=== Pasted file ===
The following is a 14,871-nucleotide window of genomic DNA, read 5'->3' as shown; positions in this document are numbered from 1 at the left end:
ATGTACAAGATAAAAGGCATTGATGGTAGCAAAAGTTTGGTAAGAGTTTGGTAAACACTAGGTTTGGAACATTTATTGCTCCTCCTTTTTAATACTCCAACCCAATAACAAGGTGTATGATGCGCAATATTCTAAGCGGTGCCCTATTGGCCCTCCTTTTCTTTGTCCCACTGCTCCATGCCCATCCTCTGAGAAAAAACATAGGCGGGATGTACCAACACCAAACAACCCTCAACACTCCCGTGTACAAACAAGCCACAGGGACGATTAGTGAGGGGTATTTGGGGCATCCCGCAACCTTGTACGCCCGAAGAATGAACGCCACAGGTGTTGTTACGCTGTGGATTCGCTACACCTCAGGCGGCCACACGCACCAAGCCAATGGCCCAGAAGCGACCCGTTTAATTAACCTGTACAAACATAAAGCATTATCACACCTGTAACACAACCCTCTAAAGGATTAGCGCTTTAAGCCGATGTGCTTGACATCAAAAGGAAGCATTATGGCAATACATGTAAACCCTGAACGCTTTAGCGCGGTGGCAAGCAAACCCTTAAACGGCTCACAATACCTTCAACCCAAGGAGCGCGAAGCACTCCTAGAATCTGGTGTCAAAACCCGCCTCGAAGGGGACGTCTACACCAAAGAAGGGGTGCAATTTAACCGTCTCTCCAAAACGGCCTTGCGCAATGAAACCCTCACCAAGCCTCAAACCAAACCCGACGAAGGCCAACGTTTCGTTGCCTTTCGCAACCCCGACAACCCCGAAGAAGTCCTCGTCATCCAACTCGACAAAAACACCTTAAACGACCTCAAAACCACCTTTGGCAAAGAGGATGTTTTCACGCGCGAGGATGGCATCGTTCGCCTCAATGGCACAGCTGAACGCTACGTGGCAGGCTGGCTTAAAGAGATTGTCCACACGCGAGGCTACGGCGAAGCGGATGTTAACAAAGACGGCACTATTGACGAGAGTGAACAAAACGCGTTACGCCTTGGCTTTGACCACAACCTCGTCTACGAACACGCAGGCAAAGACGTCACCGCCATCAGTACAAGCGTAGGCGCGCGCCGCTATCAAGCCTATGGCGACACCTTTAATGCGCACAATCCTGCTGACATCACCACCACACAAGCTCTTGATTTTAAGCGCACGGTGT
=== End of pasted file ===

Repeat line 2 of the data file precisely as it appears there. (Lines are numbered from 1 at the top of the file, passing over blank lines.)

ATGTACAAGATAAAAGGCATTGATGGTAGCAAAAGTTTGGTAAGAGTTTGGTAAACACTAGGTTTGGAACATTTATTGCTCCTCCTTTTTAATACTCCAACCCAATAACAAGGTGTATGATGCGCAATATTCTAAGCGGTGCCCTATTGGCCCTCCTTTTCTTTGTCCCACTGCTCCATGCCCATCCTCTGAGAAAAAACATAGGCGGGATGTACCAACACCAAACAACCCTCAACACTCCCGTGTACAAACAAGCCACAGGGACGATTAGTGAGGGGTATTTGGGGCATCCCGCAACCTTGTACGCCCGAAGAATGAACGCCACAGGTGTTGTTACGCTGTGGATTCGCTACACCTCAGGCGGCCACACGCACCAAGCCAATGGCCCAGAAGCGACCCGTTTAATTAACCTGTACAAACATAAAGCATTATCACACCTGTAACACAACCCTCTAAAGGATTAGCGCTTTAAGCCGATGTGCTTGACATCAAAAGGAAGCATTATGGCAATACATGTAAACCCTGAACGCTTTAGCGCGGTGGCAAGCAAACCCTTAAACGGCTCACAATACCTTCAACCCAAGGAGCGCGAAGCACTCCTAGAATCTGGTGTCAAAACCCGCCTCGAAGGGGACGTCTACACCAAAGAAGGGGTGCAATTTAACCGTCTCTCCAAAACGGCCTTGCGCAATGAAACCCTCACCAAGCCTCAAACCAAACCCGACGAAGGCCAACGTTTCGTTGCCTTTCGCAACCCCGACAACCCCGAAGAAGTCCTCGTCATCCAACTCGACAAAAACACCTTAAACGACCTCAAAACCACCTTTGGCAAAGAGGATGTTTTCACGCGCGAGGATGGCATCGTTCGCCTCAATGGCACAGCTGAACGCTACGTGGCAGGCTGGCTTAAAGAGATTGTCCACACGCGAGGCTACGGCGAAGCGGATGTTAACAAAGACGGCACTATTGACGAGAGTGAACAAAACGCGTTACGCCTTGGCTTTGACCACAACCTCGTCTACGAACACGCAGGCAAAGACGTCACCGCCATCAGTACAAGCGTAGGCGCGCGCCGCTATCAAGCCTATGGCGACACCTTTAATGCGCACAATCCTGCTGACATCACCACCACACAAGCTCTTGATTTTAAGCGCACGGTGT